Avoiding meat may help prevent snoring, study finds

WEDNESDAY, Feb. 21, 2024 (HealthDay News) — A person’s diet may influence their risk of developing obstructive sleep apnea, a new study suggests.

Those who eat a healthy plant-based diet rich in vegetables, fruits, whole grains and nuts are less likely to suffer from sleep apnea, according to findings published in the February 20 issue of ERJ Open Research.

On the other hand, people who eat more meat or have an unhealthy vegetarian diet high in sugar, carbohydrates, and salt are at greater risk of developing sleep apnea.

“These results highlight the importance of the quality of our diet in managing the risk of OSA (obstructive sleep apnea),” said lead researcher Johannes Melaku from Flinders University in Adelaide, Australia.

People with sleep apnea often snore loudly and their breathing starts and stops during the night, resulting in short periods of regular wakefulness, the researchers explained in background notes.

Sleep apnea may increase the risk of hypertension, stroke, heart disease and type 2 diabetes, according to researchers.

In this study, the team analyzed responses from more than 14,000 participants in a regular US health and nutrition survey.

This is the first large-scale analysis to examine the relationship between diet and sleep apnea, Melaku said.

“There is a gap in our knowledge about how overall dietary patterns influence the risk of developing OSA,” Melaku said in a journal press release. “With this study, we wanted to address this gap and examine the association between different types of plant-based diets and the risk of OSA.”

People who eat the most plant foods in their diets are 19% less likely to have sleep apnea compared to those who eat the least amount of plant foods.

However, the results showed that people who ate a diet rich in unhealthy plant foods had a 22 percent higher risk than those who did not consume refined grains, potatoes, sugary drinks, sweets, desserts and salty foods.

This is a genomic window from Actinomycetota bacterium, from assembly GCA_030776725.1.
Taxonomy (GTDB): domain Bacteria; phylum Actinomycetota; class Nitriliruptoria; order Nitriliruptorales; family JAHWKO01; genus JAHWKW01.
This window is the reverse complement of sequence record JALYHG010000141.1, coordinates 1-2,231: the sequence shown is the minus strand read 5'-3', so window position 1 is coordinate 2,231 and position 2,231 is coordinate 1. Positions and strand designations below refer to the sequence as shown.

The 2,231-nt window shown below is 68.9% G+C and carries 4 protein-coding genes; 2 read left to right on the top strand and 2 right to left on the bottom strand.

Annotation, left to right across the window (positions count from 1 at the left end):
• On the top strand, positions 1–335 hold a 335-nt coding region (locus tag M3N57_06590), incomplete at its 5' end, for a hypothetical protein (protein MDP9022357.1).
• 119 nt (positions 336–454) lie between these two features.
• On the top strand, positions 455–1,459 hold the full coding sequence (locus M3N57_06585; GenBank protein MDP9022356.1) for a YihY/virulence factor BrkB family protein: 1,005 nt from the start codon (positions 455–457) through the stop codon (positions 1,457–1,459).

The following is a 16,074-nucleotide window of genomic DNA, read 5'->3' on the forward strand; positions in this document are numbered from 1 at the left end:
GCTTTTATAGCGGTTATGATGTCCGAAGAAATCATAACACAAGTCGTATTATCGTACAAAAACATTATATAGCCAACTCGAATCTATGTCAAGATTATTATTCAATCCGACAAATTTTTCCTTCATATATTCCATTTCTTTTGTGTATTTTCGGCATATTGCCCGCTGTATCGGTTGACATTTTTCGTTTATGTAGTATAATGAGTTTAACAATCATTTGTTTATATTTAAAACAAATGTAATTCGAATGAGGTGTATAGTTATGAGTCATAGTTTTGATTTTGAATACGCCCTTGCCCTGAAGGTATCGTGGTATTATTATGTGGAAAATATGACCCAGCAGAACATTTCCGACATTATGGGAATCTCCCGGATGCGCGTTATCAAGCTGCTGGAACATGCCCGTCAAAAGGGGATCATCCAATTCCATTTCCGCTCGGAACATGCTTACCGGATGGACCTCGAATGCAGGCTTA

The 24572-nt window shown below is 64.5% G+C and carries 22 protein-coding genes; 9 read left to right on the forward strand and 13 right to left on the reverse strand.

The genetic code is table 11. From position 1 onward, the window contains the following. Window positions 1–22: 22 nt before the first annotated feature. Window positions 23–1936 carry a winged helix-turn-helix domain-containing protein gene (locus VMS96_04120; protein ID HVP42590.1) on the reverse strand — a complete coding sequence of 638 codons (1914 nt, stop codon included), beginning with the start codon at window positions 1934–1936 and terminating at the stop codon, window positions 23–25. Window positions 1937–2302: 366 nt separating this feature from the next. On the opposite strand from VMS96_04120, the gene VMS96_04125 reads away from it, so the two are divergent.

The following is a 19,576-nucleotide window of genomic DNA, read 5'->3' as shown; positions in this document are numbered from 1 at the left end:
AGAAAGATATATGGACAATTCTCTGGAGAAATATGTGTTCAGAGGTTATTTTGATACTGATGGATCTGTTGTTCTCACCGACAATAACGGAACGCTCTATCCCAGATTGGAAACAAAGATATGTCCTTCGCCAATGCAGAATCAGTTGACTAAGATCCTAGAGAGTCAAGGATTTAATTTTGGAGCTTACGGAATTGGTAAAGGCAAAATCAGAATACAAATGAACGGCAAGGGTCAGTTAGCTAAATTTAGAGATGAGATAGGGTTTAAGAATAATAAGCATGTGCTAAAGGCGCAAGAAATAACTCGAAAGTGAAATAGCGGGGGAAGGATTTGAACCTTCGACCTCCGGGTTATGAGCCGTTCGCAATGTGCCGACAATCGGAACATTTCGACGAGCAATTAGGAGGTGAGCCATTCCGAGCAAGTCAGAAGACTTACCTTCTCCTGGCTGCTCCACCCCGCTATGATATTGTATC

The researchers noted that a plant-based diet was most effective in reducing the risk of sleep apnea in men. At the same time, an unhealthy plant-based diet led to a greater increase in the risk of sleep apnea in women.

“It is important to note these differences between genders because they highlight the need for individualized dietary interventions for people with OSA,” Melaku said.

The study couldn’t say for sure why a plant-based diet reduces the risk of sleep apnea, Melaku said.

“It may be that a healthy plant-based diet reduces inflammation and obesity. These are key risk factors for OSA,” Melaku suggested. “Diets rich in anti-inflammatory and antioxidant components and low in harmful nutrients can affect fat mass, inflammation and even muscle tone, all of which are relevant to the risk of OSA.”

The researchers now plan to study the link between ultra-processed foods and the risk of sleep apnea, as well as the long-term interaction between diet and sleep apnea.

“The results of this study suggest that changing our diet may be beneficial in controlling or preventing OSA,” said Dr. Sofia Schiza, chair of the European Respiratory Society’s Sleep Disordered Breathing Assembly.

“Keep in mind that including a wide range of vegetables, fruits and whole grains in our diet while minimizing our intake of junk food and sugary drinks can significantly improve our overall health. We need to make it as easy as possible for everyone to switch to a healthy diet. ” said Shiza, an assistant professor of respiratory medicine at the University of Crete in Greece, who was not involved in the study.

More information

The Cleveland Clinic has more information about sleep apnea.

SOURCE: European Respiratory Society, press release, February 21, 2024.

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